I think Joe Biden just gave the greatest presidential campaign debate performance I have ever seen. He was absolutely commanding and absolutely convincing. But (and you’ll have to read all the way down before I explain this) he gift-wrapped two big opportunities for the McCain campaign if the campaign is smart enough and tough enough to exploit them.
I thought Sarah Palin did about as well as she could. She wasn’t bad. She wasn’t great, by any means. But she was out of her league. Unfortunately, my opinion of her performance was HIGHER than that of my “test group.” I watched with two women, both rather apolitical but both conservative, both of whom wanted her to do well, both in the mid-thirties to mid-forties age range. They thought she was absolutely godawful.
Young woman #1: “She’s just not polished enough.”
“ANSWER the question!”
and, at the end: “He smoked her. He smoked her. He smoked her.”
Young woman #2: “She’s just a calamity.” and again at the end: “She was calamitous.”
Both young women thought in particular that Palin souned like a broken record talking about Alaska as an energy state, as if that is the only subject she really knows well and the rest was just memorized as if for a test. And both were incredibly annoyed that she so often strayed from the question. Both women also thought Biden did a superb job. “I don’t agree with anything he said,” said Young woman #1, “but he sounded convincing” — and extremely knowledgeable, in a very reassuring way.
Frankly, I thought Palin was pretty solid for the first third-to 2/5 of the debate, and again for a little portion about 2/3 of the way into it. She got in a couple of good licks. But by the end, I wanted it to be over to let her out of her — or my — misery.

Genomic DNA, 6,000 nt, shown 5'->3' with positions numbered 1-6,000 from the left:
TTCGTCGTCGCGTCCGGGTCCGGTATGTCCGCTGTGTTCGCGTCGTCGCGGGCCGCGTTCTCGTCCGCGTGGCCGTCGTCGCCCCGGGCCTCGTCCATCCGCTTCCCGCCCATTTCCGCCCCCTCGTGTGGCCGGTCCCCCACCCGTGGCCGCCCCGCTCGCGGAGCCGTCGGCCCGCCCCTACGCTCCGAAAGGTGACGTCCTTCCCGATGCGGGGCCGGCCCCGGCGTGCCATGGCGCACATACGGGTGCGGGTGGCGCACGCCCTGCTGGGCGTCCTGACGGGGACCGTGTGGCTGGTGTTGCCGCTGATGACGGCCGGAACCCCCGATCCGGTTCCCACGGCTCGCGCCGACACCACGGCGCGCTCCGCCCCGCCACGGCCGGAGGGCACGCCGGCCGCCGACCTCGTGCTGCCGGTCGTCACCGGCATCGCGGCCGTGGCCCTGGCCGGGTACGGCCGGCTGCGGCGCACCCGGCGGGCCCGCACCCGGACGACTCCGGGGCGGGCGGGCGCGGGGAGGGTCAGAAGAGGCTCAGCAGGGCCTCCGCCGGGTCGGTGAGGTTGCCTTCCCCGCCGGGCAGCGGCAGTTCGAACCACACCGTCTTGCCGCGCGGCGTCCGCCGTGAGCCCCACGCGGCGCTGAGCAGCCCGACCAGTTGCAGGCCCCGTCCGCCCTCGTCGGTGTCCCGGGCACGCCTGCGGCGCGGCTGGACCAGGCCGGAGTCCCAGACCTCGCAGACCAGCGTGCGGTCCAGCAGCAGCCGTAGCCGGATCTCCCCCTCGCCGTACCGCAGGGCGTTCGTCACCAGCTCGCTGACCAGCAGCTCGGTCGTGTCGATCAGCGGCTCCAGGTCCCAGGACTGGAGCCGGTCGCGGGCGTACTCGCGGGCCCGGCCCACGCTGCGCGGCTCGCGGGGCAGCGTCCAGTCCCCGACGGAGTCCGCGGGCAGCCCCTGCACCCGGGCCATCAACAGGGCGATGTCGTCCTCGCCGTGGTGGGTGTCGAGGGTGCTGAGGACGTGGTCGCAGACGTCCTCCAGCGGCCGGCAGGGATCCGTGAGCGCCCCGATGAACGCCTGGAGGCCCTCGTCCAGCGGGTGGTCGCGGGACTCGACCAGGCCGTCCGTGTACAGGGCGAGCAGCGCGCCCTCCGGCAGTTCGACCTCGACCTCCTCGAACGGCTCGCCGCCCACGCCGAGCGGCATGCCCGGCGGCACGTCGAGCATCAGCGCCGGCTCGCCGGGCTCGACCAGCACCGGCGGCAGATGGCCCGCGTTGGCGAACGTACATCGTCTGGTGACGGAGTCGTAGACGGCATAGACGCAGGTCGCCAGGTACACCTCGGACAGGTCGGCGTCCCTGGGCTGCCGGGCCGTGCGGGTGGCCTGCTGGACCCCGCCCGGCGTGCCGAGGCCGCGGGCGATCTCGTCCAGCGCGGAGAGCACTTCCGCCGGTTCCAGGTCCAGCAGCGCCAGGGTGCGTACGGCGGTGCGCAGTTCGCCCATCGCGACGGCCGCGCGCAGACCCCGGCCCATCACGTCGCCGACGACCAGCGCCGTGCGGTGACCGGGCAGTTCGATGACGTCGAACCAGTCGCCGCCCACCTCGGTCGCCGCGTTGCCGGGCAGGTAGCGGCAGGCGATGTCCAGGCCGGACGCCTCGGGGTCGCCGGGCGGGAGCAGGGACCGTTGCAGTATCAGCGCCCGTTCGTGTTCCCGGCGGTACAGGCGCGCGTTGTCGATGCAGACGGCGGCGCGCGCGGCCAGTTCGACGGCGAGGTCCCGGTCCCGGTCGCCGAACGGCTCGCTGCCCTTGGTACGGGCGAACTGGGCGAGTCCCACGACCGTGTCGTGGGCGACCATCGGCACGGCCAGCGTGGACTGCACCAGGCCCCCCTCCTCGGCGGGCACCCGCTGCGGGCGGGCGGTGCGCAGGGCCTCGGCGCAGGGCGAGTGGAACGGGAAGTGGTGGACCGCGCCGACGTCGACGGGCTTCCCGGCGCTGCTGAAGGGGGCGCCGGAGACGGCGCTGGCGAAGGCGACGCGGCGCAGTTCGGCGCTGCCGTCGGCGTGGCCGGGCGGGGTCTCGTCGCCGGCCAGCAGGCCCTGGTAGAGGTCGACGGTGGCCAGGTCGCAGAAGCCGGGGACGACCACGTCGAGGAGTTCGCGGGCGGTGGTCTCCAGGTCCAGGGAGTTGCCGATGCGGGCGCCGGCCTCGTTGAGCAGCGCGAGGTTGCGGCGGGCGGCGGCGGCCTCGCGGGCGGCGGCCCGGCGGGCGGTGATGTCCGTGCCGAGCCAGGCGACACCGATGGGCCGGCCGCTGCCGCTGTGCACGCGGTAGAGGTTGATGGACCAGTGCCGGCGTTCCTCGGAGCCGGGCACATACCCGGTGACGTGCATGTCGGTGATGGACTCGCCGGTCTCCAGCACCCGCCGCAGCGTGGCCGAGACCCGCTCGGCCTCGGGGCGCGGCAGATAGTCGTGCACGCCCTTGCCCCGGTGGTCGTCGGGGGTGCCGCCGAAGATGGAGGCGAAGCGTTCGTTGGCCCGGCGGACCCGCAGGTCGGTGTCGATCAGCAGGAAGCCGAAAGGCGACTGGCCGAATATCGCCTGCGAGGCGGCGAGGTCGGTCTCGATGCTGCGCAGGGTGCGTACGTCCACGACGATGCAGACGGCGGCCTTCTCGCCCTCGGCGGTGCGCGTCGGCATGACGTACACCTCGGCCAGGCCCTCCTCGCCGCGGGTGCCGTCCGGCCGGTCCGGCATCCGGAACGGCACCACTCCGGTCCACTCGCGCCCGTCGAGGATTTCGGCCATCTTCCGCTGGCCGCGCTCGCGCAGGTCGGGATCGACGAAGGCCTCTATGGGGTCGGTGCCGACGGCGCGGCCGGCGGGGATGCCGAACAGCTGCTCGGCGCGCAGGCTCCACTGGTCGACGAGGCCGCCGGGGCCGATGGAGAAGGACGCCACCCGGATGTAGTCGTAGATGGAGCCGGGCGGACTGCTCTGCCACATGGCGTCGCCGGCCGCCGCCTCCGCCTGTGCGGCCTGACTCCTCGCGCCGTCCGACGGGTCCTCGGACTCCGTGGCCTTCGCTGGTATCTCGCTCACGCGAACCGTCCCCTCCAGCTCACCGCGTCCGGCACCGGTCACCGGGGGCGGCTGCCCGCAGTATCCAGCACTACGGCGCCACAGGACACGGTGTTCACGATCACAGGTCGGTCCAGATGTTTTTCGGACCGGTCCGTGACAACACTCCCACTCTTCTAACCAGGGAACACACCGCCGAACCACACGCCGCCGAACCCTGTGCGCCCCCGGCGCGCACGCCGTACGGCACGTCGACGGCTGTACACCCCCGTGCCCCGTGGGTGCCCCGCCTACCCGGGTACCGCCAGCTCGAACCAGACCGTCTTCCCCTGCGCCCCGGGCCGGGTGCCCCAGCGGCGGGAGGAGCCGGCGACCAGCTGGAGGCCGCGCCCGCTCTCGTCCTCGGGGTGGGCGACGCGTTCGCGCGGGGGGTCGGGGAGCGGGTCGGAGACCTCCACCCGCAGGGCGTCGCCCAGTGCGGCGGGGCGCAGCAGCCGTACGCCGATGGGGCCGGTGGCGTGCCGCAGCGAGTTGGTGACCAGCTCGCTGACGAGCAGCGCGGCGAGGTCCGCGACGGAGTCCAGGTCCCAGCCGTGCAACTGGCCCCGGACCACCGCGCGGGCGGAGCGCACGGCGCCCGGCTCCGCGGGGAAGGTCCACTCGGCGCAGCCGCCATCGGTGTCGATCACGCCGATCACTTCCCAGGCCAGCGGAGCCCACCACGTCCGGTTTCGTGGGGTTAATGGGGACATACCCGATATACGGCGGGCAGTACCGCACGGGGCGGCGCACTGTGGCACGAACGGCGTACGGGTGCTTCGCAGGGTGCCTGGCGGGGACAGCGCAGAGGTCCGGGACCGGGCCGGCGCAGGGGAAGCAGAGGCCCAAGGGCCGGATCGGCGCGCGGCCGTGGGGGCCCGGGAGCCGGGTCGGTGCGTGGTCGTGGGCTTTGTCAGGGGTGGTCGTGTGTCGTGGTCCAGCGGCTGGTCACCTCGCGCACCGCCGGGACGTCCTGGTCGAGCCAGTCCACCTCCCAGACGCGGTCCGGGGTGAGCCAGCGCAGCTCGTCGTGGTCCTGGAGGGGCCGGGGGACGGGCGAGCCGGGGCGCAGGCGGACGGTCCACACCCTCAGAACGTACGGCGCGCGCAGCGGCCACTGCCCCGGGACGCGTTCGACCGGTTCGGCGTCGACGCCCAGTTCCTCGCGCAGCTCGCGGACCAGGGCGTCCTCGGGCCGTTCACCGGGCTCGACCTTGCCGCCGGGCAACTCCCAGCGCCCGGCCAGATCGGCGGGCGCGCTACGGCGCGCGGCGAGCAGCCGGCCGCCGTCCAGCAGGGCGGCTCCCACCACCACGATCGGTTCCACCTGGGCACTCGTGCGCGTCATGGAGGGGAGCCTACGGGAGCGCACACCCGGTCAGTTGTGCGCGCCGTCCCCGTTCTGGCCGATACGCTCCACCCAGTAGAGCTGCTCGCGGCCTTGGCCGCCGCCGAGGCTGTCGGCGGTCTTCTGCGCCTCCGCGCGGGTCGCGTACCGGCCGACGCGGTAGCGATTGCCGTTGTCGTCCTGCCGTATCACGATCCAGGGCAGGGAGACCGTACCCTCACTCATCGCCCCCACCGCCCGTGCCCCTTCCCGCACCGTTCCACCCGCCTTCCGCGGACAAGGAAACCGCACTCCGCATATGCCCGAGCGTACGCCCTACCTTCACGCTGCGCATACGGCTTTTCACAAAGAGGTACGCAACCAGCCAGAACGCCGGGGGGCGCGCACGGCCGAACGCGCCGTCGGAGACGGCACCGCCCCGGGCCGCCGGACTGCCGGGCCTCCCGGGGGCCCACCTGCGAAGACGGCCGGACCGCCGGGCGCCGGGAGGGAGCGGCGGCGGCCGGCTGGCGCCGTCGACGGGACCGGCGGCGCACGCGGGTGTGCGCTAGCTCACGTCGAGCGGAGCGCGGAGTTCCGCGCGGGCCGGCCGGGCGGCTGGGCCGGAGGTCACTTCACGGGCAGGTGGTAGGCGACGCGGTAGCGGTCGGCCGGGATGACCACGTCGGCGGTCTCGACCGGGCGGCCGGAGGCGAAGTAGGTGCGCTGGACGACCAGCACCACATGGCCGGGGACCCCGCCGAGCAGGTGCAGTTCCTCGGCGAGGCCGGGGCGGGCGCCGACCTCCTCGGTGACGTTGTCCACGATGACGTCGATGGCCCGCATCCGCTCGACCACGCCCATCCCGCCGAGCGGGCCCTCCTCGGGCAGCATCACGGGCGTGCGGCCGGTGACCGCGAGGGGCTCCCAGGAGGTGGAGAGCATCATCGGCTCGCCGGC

So how, after all that, can McCain make hay out of this debate? Two reasons. First, gay marriage. Second, judges.
Even though Biden in his follow-up said he does not support gay marriage, Palin smoked him on the exchange. Her answer was just about perfect. Biden seemed SO overly enthusiastic about gay visitation rights, etc., that a lot of middle Americans would, I think, recoil; there’s a difference between benign tolerance and strong support for same-sex couples. He sounded overenthusiastic about the latter, and at one point he actually did say he was talking about rights for couples “in a same sex marriage.” As a pure political judgment here — not to say whether he is right or wrong, but just in terms of political impact — I think he overdid it so much that it will allow McCain’s campaign to bring up the Defense of Marriage Act, which Obama opposed. This isn’t gay-bashing. It should NOT be gay-bashing, because gay-bashing is despicable. But handled soberly, it’s a great issue, and it is the issue that turned out millions upon millions of voters who made the difference for George W. Bush in 2004.
Now, judges. I cannot BELIEVE Biden deliberately brought up the change in his view on what makes a good judge. I can’t believe he actually said ideology should be a factor. Most Americans strongly disagree with that. And if the McCain people have any sense, they will drive a truck through that opening — first, just on the thought of judges imposing ANY ideology at all, which is unpopular. Second, as I written time and time and time again, if the idological or philosophical RESULTS of conservative vs liberal jurisprudence are put before the public, the public overwhelmingly, unambiguously, and with great passion supports conservative results more than liberal ones. Biden made a HUGE mistake in bringing the issue up, and especially in the way he discussed it. If McCain doesn’t exploit the opportunity, he’s a fool.
Final verdict: In terms of who won the immediate debate, Biden by as big a margin as that of Secretariat in the Belmont. But in terms of who is able to do more to make long-term hay (long-term in campaign time, meaning in the next four weeks) from the campaign, the opportunities are there for McCain to do quite well. No one thing in particular that Biden did or said will be tremendously commercial-worthy for Obama’s purposes. Nothing that Palin did or said will provide TV ad fodder that helps Obama drive McCain down further — there were no major “gaffes” to be exploited, even though there were times she looked in general out of her league. But Biden on gay marriage and on judges provided real fodder for McCain to attack, if he does it effectively, soberly, not nastily but still forcefully. We’ll see if the McCain folks recognize their chance.